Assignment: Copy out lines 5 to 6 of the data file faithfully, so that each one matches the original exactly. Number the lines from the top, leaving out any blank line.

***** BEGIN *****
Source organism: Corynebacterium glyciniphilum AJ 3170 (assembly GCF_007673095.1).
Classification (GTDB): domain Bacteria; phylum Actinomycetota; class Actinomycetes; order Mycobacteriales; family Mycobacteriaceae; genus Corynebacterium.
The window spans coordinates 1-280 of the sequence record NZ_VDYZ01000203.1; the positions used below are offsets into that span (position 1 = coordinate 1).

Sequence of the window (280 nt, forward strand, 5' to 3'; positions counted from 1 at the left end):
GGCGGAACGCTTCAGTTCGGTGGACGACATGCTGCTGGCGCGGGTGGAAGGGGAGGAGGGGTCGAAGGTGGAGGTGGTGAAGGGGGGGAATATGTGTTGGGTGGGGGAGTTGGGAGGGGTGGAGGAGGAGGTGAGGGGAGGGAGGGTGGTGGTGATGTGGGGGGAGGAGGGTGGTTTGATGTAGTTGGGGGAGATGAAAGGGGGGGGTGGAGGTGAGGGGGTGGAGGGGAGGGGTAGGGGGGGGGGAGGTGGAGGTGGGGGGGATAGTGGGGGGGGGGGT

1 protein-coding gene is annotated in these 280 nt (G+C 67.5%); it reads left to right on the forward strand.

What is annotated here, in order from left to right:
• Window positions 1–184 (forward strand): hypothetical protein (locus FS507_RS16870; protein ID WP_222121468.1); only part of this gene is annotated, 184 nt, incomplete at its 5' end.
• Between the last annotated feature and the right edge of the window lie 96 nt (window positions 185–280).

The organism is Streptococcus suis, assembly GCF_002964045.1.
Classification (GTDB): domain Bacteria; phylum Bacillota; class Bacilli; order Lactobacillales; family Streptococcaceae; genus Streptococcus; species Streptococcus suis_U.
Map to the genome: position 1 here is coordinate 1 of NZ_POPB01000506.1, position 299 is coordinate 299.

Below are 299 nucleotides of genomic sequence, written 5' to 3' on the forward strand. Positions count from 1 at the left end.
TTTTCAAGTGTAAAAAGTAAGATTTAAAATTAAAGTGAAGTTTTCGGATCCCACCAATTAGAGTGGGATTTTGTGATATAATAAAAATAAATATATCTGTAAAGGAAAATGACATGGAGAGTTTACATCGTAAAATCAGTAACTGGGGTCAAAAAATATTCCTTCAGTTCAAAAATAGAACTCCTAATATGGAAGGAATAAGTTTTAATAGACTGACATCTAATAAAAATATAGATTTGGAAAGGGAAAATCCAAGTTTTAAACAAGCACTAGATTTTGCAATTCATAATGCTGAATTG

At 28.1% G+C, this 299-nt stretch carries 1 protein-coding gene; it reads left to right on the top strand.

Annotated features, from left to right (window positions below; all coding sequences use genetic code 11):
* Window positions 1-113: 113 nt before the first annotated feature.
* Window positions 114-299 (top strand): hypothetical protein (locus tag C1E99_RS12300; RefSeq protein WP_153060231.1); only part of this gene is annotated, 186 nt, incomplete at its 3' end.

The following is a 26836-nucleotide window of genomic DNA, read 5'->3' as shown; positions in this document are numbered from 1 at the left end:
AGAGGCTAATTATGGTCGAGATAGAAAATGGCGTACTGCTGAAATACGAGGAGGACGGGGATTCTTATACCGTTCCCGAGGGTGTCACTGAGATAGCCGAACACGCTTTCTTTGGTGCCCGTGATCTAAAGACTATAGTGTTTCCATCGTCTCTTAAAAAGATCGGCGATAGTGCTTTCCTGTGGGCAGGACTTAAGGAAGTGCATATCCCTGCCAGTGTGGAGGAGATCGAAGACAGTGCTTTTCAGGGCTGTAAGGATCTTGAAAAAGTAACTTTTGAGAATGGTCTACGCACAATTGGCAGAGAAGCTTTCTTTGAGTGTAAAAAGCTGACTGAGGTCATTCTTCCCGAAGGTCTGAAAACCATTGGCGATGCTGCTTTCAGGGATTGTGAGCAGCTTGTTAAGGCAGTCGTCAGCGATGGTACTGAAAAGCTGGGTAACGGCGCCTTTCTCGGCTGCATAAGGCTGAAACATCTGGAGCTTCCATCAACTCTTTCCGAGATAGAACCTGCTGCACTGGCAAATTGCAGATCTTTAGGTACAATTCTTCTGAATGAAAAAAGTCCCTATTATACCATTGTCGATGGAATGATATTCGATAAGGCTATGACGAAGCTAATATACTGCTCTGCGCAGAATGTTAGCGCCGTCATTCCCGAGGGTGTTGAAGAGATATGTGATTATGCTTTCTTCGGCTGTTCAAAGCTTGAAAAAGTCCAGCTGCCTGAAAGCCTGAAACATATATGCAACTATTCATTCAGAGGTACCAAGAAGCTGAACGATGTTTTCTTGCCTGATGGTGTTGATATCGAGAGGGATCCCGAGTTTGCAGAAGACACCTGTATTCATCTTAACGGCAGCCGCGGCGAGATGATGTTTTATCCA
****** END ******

GGCGGAACGCTTCAGTTCGGTGGACGACATGCTGCTGGCGCGGGTGGAAGGGGAGGAGGGGTCGAAGGTGGAGGTGGTGAAGGGGGGGAATATGTGTTGGGTGGGGGAGTTGGGAGGGGTGGAGGAGGAGGTGAGGGGAGGGAGGGTGGTGGTGATGTGGGGGGAGGAGGGTGGTTTGATGTAGTTGGGGGAGATGAAAGGGGGGGGTGGAGGTGAGGGGGTGGAGGGGAGGGGTAGGGGGGGGGGAGGTGGAGGTGGGGGGGATAGTGGGGGGGGGGGT

1 protein-coding gene is annotated in these 280 nt (G+C 67.5%); it reads left to right on the forward strand.